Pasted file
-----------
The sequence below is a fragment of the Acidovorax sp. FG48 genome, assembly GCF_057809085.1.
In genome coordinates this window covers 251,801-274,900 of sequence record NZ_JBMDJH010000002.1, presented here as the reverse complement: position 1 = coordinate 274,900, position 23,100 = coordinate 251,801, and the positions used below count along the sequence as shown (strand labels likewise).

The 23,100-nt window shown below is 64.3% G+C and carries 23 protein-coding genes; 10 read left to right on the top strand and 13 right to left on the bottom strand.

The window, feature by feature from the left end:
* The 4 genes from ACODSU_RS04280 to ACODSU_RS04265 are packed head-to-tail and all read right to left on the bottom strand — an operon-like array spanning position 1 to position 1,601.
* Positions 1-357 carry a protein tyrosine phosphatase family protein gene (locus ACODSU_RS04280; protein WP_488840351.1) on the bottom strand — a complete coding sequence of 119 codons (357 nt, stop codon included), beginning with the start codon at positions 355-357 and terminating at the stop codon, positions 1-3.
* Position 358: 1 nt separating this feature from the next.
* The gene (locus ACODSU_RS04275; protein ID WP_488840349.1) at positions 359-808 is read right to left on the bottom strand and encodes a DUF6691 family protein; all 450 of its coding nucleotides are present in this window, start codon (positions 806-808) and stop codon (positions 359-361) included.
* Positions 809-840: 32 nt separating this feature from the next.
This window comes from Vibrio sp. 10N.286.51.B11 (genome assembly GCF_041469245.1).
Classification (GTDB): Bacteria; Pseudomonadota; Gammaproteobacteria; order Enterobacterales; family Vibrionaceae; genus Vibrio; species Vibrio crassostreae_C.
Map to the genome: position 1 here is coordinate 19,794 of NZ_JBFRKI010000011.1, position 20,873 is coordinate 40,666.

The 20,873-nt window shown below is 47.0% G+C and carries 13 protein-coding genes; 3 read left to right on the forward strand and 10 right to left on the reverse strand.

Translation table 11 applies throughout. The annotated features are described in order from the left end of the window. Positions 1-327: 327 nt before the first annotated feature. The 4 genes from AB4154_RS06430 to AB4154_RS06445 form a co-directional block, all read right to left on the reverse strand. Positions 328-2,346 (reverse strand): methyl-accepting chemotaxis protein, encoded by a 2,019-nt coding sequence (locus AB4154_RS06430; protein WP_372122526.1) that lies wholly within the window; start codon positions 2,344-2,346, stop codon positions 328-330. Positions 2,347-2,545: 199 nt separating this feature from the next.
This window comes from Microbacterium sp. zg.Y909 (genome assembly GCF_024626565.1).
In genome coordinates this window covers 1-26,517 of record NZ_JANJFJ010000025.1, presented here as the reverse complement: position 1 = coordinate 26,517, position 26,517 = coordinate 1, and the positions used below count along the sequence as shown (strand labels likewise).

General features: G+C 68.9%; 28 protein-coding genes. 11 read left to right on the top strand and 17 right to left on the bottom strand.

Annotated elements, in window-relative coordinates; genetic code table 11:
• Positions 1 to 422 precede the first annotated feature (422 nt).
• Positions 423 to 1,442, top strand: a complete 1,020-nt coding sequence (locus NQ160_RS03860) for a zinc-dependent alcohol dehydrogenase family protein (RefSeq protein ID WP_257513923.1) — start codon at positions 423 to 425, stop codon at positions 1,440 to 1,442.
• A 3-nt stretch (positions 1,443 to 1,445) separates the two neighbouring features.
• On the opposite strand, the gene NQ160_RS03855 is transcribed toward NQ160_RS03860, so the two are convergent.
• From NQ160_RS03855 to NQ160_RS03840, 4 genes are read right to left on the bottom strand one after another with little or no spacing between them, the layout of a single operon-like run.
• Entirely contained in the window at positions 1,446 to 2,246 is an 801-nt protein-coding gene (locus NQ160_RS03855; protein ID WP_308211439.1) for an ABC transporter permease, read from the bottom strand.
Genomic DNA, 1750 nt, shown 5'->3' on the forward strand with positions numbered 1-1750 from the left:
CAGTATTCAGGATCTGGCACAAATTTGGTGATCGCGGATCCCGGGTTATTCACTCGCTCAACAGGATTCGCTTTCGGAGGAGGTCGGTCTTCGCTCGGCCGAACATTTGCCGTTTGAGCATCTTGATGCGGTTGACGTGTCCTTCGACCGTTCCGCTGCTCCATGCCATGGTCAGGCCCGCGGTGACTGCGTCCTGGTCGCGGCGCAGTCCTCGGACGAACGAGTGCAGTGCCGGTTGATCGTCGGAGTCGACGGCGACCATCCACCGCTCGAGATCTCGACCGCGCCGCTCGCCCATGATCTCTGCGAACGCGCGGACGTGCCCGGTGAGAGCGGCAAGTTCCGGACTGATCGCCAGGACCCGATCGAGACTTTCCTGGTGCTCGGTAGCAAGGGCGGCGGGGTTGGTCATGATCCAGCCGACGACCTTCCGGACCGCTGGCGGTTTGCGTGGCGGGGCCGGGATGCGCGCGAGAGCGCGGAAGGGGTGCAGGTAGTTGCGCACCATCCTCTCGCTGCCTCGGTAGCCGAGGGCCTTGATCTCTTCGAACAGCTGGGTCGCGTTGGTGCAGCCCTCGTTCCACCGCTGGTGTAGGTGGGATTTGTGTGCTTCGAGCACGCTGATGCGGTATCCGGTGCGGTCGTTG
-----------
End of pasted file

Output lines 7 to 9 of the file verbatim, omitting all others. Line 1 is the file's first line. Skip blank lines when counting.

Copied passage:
* Position 358: 1 nt separating this feature from the next.
* The gene (locus ACODSU_RS04275; protein ID WP_488840349.1) at positions 359-808 is read right to left on the bottom strand and encodes a DUF6691 family protein; all 450 of its coding nucleotides are present in this window, start codon (positions 806-808) and stop codon (positions 359-361) included.
* Positions 809-840: 32 nt separating this feature from the next.